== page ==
Many small business owners want to sell their business in order to fund their retirement. However, a recent survey found that while that's true for 78 percent of small business owners, fewer than 30 percent have actually crafted a succession plan.
As with any endeavor, it’s important that you have an idea of when you’ll be finishing. Certainly, that doesn’t mean you must be out the door on that future date you’re planning on, but this is the date you’ll plan around. Otherwise, you risk selling the business at less than optimal value. For instance, if you want to own the franchise for only around five years, you don’t want a franchise that historically matures to peak value in 10 years.
What will happen to the business when you’re ready to sell?
Is this a business you want to rid yourself of completely? Do you envision keeping any equity? Do you already have a buyer in mind?
For many people, buying a franchise means the beginning of a family business that mom and dad plan to pass down to their children. However, if your children are still underage or just beginning their lives as adults, you definitely need a back-up plan. With more mature families with grown children who plan to work in the business, the parents should review their succession plan with the kids annually to make sure they still want to take over the business at some point.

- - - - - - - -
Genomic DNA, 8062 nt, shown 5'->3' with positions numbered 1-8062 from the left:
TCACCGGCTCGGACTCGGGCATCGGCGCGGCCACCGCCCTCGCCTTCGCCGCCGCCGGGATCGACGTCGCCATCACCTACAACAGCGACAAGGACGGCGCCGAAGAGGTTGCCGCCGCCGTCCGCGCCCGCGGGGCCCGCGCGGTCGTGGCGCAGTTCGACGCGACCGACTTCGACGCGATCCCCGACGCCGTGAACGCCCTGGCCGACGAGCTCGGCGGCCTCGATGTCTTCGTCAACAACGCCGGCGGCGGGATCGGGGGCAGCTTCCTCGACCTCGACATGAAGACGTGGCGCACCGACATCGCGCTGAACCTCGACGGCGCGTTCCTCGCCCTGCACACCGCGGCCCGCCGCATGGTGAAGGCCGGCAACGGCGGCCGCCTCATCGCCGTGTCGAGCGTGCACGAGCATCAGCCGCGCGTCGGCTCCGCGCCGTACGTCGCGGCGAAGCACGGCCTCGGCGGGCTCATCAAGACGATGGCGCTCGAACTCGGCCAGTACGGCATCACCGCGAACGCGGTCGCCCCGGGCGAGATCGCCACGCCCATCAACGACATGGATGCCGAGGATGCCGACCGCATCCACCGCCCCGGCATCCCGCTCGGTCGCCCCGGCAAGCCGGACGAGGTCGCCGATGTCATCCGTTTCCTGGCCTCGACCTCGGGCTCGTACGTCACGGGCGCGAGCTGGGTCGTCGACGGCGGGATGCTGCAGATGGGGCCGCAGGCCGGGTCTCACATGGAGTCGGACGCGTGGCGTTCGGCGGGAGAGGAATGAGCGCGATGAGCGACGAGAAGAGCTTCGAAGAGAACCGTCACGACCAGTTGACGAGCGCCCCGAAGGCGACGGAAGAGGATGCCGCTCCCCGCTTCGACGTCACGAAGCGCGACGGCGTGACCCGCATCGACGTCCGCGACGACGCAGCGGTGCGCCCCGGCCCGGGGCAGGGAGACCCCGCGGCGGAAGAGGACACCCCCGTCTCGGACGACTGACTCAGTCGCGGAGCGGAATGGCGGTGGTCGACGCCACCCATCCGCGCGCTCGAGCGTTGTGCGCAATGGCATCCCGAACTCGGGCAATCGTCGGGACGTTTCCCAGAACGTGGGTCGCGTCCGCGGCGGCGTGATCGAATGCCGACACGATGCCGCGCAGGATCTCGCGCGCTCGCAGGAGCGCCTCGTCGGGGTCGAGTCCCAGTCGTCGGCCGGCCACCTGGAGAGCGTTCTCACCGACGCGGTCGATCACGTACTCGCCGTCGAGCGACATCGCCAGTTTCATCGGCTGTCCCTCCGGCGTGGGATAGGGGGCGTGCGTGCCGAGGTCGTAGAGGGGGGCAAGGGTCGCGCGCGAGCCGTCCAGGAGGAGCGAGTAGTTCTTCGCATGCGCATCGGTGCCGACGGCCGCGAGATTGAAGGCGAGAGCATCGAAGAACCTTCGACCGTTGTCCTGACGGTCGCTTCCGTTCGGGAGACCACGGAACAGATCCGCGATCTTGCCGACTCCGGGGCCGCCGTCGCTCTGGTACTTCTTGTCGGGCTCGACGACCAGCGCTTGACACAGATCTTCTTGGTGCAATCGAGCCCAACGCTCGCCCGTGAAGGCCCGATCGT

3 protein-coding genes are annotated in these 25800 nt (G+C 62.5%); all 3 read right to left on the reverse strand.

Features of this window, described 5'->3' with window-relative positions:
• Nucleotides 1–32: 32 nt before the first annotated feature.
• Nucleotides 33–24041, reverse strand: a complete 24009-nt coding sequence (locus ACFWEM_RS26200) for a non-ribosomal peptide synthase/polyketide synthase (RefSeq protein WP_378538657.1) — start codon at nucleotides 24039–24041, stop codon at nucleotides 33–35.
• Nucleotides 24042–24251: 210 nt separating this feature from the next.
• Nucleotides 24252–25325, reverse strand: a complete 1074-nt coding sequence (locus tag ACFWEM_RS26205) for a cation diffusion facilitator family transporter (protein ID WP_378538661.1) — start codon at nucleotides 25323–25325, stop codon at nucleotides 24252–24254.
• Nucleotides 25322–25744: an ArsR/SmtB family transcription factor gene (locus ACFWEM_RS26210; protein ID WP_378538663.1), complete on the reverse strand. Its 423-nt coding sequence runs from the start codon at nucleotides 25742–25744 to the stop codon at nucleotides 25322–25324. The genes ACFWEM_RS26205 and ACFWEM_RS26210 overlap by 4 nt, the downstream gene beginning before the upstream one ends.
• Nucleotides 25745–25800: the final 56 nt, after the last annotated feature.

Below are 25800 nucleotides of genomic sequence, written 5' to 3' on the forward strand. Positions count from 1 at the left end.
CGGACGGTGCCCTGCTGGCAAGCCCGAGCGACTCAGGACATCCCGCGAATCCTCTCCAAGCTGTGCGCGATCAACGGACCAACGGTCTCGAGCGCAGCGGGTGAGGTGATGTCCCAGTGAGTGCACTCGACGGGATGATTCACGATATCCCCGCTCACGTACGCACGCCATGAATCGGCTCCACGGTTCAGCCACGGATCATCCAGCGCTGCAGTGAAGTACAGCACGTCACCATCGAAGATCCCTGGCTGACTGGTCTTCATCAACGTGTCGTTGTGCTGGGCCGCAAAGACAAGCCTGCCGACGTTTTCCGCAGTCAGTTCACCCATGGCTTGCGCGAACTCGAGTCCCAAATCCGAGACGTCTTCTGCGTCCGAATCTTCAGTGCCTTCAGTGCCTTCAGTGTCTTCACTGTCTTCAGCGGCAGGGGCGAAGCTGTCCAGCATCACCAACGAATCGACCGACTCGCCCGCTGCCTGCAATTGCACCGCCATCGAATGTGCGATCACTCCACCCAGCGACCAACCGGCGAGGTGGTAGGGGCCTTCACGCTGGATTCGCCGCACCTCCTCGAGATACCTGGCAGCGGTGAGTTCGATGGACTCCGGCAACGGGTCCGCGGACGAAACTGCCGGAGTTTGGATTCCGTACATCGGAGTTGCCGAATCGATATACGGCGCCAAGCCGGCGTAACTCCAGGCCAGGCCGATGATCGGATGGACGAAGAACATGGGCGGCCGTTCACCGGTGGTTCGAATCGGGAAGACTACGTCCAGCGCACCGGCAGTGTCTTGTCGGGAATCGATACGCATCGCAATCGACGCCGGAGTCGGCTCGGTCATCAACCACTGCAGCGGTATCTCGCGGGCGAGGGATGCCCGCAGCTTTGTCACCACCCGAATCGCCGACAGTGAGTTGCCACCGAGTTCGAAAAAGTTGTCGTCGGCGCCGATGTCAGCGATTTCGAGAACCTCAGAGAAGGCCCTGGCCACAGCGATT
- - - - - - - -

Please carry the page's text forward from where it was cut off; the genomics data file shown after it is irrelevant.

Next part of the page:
Is the franchise you're considering recession-resistant?
Just because you plan to sell your business in 10 years doesn’t mean the local economy is going to be optimal for you to sell at that time. If you can be flexible with your exit time, to ride out a slow turn in the economy, the state of the economy isn’t a major consideration. However, experts estimate that roughly 4.5 million firms representing $10 trillion in assets will transition within the next decade and there is no way to know what the economy will look like in that time.
However, if you are committed to a specific time to sell your business, you probably want to make sure you’re in a franchise that thrives whether the nation is in a period of recession or prosperity.